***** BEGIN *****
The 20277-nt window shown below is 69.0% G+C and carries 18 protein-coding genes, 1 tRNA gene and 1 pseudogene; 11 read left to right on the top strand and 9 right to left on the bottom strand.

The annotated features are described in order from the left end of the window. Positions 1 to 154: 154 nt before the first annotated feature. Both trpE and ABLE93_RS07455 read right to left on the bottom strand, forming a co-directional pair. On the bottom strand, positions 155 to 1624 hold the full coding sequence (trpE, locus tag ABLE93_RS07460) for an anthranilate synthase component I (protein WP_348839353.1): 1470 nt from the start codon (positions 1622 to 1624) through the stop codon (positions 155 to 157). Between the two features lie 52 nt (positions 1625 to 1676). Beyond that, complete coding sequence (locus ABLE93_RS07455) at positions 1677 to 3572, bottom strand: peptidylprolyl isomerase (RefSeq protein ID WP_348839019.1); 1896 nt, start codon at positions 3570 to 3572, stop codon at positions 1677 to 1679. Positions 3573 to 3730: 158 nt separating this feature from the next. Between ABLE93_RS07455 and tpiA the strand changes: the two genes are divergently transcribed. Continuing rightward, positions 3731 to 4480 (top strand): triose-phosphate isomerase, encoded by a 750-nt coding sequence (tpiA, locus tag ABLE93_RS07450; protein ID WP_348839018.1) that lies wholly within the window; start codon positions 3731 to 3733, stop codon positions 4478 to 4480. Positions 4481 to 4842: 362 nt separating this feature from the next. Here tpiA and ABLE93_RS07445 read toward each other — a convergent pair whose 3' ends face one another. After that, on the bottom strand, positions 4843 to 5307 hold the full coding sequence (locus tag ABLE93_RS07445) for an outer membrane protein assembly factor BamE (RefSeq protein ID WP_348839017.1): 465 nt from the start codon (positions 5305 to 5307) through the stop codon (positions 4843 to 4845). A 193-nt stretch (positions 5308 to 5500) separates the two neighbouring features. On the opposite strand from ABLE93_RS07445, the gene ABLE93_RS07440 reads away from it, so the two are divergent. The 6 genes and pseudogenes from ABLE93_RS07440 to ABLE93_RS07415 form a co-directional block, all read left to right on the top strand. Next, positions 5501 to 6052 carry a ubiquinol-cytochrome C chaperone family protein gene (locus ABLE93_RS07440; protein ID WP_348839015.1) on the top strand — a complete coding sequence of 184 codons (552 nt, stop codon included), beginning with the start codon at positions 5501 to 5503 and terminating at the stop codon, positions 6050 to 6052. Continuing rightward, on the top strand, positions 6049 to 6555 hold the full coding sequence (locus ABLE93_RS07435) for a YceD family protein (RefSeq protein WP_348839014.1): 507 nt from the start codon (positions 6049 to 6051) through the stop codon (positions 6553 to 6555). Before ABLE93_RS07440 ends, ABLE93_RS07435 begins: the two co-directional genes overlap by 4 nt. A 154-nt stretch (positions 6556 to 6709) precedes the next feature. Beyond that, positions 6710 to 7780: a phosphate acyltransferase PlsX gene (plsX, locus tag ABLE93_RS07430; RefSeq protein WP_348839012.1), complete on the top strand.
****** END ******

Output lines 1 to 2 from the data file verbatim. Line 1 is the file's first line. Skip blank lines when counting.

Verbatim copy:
The 20277-nt window shown below is 69.0% G+C and carries 18 protein-coding genes, 1 tRNA gene and 1 pseudogene; 11 read left to right on the top strand and 9 right to left on the bottom strand.

The annotated features are described in order from the left end of the window. Positions 1 to 154: 154 nt before the first annotated feature. Both trpE and ABLE93_RS07455 read right to left on the bottom strand, forming a co-directional pair. On the bottom strand, positions 155 to 1624 hold the full coding sequence (trpE, locus tag ABLE93_RS07460) for an anthranilate synthase component I (protein WP_348839353.1): 1470 nt from the start codon (positions 1622 to 1624) through the stop codon (positions 155 to 157). Between the two features lie 52 nt (positions 1625 to 1676). Beyond that, complete coding sequence (locus ABLE93_RS07455) at positions 1677 to 3572, bottom strand: peptidylprolyl isomerase (RefSeq protein ID WP_348839019.1); 1896 nt, start codon at positions 3570 to 3572, stop codon at positions 1677 to 1679. Positions 3573 to 3730: 158 nt separating this feature from the next. Between ABLE93_RS07455 and tpiA the strand changes: the two genes are divergently transcribed. Continuing rightward, positions 3731 to 4480 (top strand): triose-phosphate isomerase, encoded by a 750-nt coding sequence (tpiA, locus tag ABLE93_RS07450; protein ID WP_348839018.1) that lies wholly within the window; start codon positions 3731 to 3733, stop codon positions 4478 to 4480. Positions 4481 to 4842: 362 nt separating this feature from the next. Here tpiA and ABLE93_RS07445 read toward each other — a convergent pair whose 3' ends face one another. After that, on the bottom strand, positions 4843 to 5307 hold the full coding sequence (locus tag ABLE93_RS07445) for an outer membrane protein assembly factor BamE (RefSeq protein ID WP_348839017.1): 465 nt from the start codon (positions 5305 to 5307) through the stop codon (positions 4843 to 4845). A 193-nt stretch (positions 5308 to 5500) separates the two neighbouring features. On the opposite strand from ABLE93_RS07445, the gene ABLE93_RS07440 reads away from it, so the two are divergent. The 6 genes and pseudogenes from ABLE93_RS07440 to ABLE93_RS07415 form a co-directional block, all read left to right on the top strand. Next, positions 5501 to 6052 carry a ubiquinol-cytochrome C chaperone family protein gene (locus ABLE93_RS07440; protein ID WP_348839015.1) on the top strand — a complete coding sequence of 184 codons (552 nt, stop codon included), beginning with the start codon at positions 5501 to 5503 and terminating at the stop codon, positions 6050 to 6052. Continuing rightward, on the top strand, positions 6049 to 6555 hold the full coding sequence (locus ABLE93_RS07435) for a YceD family protein (RefSeq protein WP_348839014.1): 507 nt from the start codon (positions 6049 to 6051) through the stop codon (positions 6553 to 6555). Before ABLE93_RS07440 ends, ABLE93_RS07435 begins: the two co-directional genes overlap by 4 nt. A 154-nt stretch (positions 6556 to 6709) precedes the next feature. Beyond that, positions 6710 to 7780: a phosphate acyltransferase PlsX gene (plsX, locus tag ABLE93_RS07430; RefSeq protein WP_348839012.1), complete on the top strand.